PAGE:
Yellen Removes Obstacle to Global Corporate-Tax Deal
By Richard Rubin and Paul Hannon
WASHINGTON -- The U.S. dropped a Trump administration demand in
global corporate-tax negotiations, removing one obstacle to an
agreement on adapting the tax system to the digital economy.
Treasury Secretary Janet Yellen said Friday that the U.S. would
no longer insist on a "safe harbor" under which some elements of
the tax rules would be optional. The idea, proposed in late 2019 by
her predecessor, Steven Mnuchin, drew objections from European
counterparts, though talks on how it would work never advanced very
Ms. Yellen made her remarks to finance ministers of the Group of
20 advanced and emerging-market economies at a virtual meeting.
According to a Treasury official, Ms. Yellen said the U.S. would
continue to engage on both parts of the tax project being led by
the Organization for Economic Cooperation and Development: a push
to redefine where corporate income is taxed and a parallel effort
to impose minimum taxes.
Benjamin Angel, a senior tax official at the European
Commission, wrote in a tweet that Ms. Yellen's announcement was "an
important step" toward securing an agreement. " A new impetus and a
real chance to make it!," he wrote.
Ms. Yellen's decision doesn't guarantee that a deal will be
reached. The global talks have moved in fits and starts for years,
driven by European countries' frustrations that U.S. technology
companies such as Facebook Inc. and Alphabet Inc. have such a large
presence in their economies but pay relatively little in corporate
Corporate profits are taxed where value is created, not where
customers are located. Negotiators have sought to give countries
where international companies operate more power to tax them. In
the absence of a deal, some have imposed digital-service taxes that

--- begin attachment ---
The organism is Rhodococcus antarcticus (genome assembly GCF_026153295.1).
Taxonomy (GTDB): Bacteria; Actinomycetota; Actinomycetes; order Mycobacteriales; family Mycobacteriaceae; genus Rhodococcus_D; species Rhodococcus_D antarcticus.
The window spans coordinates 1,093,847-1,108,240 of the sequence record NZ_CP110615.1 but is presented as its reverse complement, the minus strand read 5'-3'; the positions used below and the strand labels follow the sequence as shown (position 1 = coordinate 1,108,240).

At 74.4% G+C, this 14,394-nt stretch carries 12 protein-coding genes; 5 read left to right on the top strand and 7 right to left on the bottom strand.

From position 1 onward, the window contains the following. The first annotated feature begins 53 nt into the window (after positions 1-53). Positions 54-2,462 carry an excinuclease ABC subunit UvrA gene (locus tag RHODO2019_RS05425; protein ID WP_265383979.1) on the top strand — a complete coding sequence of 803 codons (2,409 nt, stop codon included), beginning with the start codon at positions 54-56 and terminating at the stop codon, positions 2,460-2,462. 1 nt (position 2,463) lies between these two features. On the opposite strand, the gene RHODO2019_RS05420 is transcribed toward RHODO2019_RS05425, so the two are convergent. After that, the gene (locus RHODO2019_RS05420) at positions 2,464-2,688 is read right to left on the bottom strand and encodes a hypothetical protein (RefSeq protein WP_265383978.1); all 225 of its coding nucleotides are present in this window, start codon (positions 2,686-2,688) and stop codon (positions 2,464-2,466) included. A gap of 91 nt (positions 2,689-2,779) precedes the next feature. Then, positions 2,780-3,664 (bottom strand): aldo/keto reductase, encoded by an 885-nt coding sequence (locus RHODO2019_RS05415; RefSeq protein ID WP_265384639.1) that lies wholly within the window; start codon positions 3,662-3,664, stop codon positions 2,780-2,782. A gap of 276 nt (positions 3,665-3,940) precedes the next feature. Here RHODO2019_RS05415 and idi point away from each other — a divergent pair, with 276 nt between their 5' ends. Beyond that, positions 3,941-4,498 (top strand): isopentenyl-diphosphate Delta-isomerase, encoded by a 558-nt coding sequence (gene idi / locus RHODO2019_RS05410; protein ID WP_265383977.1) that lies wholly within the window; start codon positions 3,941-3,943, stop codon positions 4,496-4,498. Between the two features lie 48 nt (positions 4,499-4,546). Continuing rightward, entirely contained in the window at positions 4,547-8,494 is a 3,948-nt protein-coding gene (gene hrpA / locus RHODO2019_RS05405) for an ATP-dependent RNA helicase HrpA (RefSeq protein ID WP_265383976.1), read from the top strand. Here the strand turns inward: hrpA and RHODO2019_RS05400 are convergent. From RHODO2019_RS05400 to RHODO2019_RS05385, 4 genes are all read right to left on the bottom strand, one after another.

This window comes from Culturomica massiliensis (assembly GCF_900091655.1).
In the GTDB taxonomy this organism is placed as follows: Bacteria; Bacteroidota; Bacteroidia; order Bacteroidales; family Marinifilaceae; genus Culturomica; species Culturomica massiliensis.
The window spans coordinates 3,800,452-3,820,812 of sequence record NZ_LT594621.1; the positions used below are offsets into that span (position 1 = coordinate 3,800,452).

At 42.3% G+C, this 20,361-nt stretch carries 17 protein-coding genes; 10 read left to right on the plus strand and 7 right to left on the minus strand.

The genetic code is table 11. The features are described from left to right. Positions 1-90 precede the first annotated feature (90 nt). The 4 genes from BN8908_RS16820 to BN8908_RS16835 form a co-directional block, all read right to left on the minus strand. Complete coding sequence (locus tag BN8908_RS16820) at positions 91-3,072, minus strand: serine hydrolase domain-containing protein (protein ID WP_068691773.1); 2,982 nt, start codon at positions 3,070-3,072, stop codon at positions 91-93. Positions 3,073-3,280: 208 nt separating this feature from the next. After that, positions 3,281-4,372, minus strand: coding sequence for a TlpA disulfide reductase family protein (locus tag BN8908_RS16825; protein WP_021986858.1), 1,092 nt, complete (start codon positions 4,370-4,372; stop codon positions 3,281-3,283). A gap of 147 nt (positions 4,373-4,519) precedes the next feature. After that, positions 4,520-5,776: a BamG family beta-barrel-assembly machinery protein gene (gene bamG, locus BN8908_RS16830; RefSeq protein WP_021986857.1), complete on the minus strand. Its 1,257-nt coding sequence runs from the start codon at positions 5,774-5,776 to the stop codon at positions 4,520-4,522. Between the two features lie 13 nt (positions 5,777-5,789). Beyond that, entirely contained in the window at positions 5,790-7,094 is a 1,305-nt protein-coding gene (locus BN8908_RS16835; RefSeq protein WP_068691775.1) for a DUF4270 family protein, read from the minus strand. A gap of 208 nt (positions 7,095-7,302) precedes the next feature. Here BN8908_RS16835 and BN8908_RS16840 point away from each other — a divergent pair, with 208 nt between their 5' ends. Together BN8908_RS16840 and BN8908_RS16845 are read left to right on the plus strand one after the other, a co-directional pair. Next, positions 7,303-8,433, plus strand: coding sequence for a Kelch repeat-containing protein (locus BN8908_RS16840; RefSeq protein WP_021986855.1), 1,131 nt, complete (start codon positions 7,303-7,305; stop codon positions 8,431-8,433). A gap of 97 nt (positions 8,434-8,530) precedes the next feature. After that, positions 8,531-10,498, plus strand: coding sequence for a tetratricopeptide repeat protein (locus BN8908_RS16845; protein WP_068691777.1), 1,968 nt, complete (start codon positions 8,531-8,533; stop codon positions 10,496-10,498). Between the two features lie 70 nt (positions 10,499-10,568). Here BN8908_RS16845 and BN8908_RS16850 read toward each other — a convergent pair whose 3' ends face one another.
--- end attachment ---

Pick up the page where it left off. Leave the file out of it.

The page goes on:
are levies on the companies' revenue from those jurisdictions.
European governments have shown little willingness to withdraw
those levies, arguing that the rise in profits recorded by
digital-services companies during the pandemic underlines the need
for a new approach to taxation. Many believe the pandemic has
accelerated a digitization of the global economy and would deprive
them of tax revenues that will be needed to repair their finances
after the pandemic is contained.
Without a deal, they say, technology businesses will face a
bewildering array of national taxes based on slightly different
ways of calculating profits -- and the possibility that profits
could be taxed multiple times. Several of those digital-services
taxes are already in effect, for instance in France.
"It would be a big mistake if there were just national
solutions," German Finance Minister Olaf Scholz told a meeting of
the 137 countries seeking a deal at their most recent meeting late
U.S. officials -- both Republicans and Democrats -- have balked
at those unilateral taxes, calling them discriminatory and unfair.
The Trump administration retaliated with tariffs, which haven't
taken effect yet. The U.S. sees a global deal as a path to get
those levies removed.
Big U.S. technology companies have likewise opposed the
patchwork of one-time national taxes on digital services, which
they contend unfairly target them. They have urged governments to
strike a deal at the OECD, the Paris-based group of advanced
"We are optimistic about reaching consensus on global tax reform
for the digital age this year," said Christian Borggreen, vice
president and head of the Brussels office at the Computer &
Communications Industry Association, which represents companies
including Amazon.com Inc and Facebook. Mr. Borggreen said Ms.
Yellen's comments were encouraging.
Negotiators are making progress toward a political agreement by
June. But they still need to figure out any formula for dividing up
profits, mechanisms to prevent double taxation and
dispute-resolution procedures, said Manal Corwin, a former Treasury
official now at KPMG LLP.
"It does represent a gesture of political commitment," she said
of Ms. Yellen's comments on Friday. "They still have a long way to
go. Really what they have to do is buy enough time to work out the
The OECD is guiding negotiations among a group of 139 countries
that is known as the Inclusive Framework. Their self-imposed
deadline for finding an international agreement is June. The
initial deadline, which was the end of 2020, was extended when the
Mr. Mnuchin proposed the safe-harbor idea in December 2019,
suggesting that a system that is optional would be easier for
Congress and U.S. businesses to accept. Ms. Yellen, until Friday,
had said little about the Biden administration's views on these
--Kate Davidson and Sam Schechner contributed to this
Write to Richard Rubin at email@example.com and Paul Hannon
(END) Dow Jones Newswires
February 26, 2021 17:56 ET (22:56 GMT)
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